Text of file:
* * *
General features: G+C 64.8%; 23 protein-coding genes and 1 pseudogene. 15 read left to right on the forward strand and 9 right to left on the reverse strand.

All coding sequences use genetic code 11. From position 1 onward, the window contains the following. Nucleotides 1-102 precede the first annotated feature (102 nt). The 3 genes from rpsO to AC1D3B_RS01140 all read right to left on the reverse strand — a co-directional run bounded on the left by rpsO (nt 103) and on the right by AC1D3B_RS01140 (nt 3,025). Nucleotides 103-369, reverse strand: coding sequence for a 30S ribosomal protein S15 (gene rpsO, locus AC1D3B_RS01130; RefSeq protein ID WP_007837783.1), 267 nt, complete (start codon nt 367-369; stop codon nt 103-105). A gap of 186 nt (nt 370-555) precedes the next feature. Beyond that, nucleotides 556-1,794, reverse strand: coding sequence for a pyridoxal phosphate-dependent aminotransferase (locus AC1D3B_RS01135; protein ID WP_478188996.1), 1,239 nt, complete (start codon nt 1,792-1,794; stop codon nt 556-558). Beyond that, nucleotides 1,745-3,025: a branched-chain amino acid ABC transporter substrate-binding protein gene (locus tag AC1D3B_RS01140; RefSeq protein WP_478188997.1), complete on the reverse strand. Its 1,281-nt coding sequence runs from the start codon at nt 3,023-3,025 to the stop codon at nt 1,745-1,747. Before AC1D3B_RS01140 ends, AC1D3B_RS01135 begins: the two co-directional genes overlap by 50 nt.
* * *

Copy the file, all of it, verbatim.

General features: G+C 64.8%; 23 protein-coding genes and 1 pseudogene. 15 read left to right on the forward strand and 9 right to left on the reverse strand.

All coding sequences use genetic code 11. From position 1 onward, the window contains the following. Nucleotides 1-102 precede the first annotated feature (102 nt). The 3 genes from rpsO to AC1D3B_RS01140 all read right to left on the reverse strand — a co-directional run bounded on the left by rpsO (nt 103) and on the right by AC1D3B_RS01140 (nt 3,025). Nucleotides 103-369, reverse strand: coding sequence for a 30S ribosomal protein S15 (gene rpsO, locus AC1D3B_RS01130; RefSeq protein ID WP_007837783.1), 267 nt, complete (start codon nt 367-369; stop codon nt 103-105). A gap of 186 nt (nt 370-555) precedes the next feature. Beyond that, nucleotides 556-1,794, reverse strand: coding sequence for a pyridoxal phosphate-dependent aminotransferase (locus AC1D3B_RS01135; protein ID WP_478188996.1), 1,239 nt, complete (start codon nt 1,792-1,794; stop codon nt 556-558). Beyond that, nucleotides 1,745-3,025: a branched-chain amino acid ABC transporter substrate-binding protein gene (locus tag AC1D3B_RS01140; RefSeq protein WP_478188997.1), complete on the reverse strand. Its 1,281-nt coding sequence runs from the start codon at nt 3,023-3,025 to the stop codon at nt 1,745-1,747. Before AC1D3B_RS01140 ends, AC1D3B_RS01135 begins: the two co-directional genes overlap by 50 nt.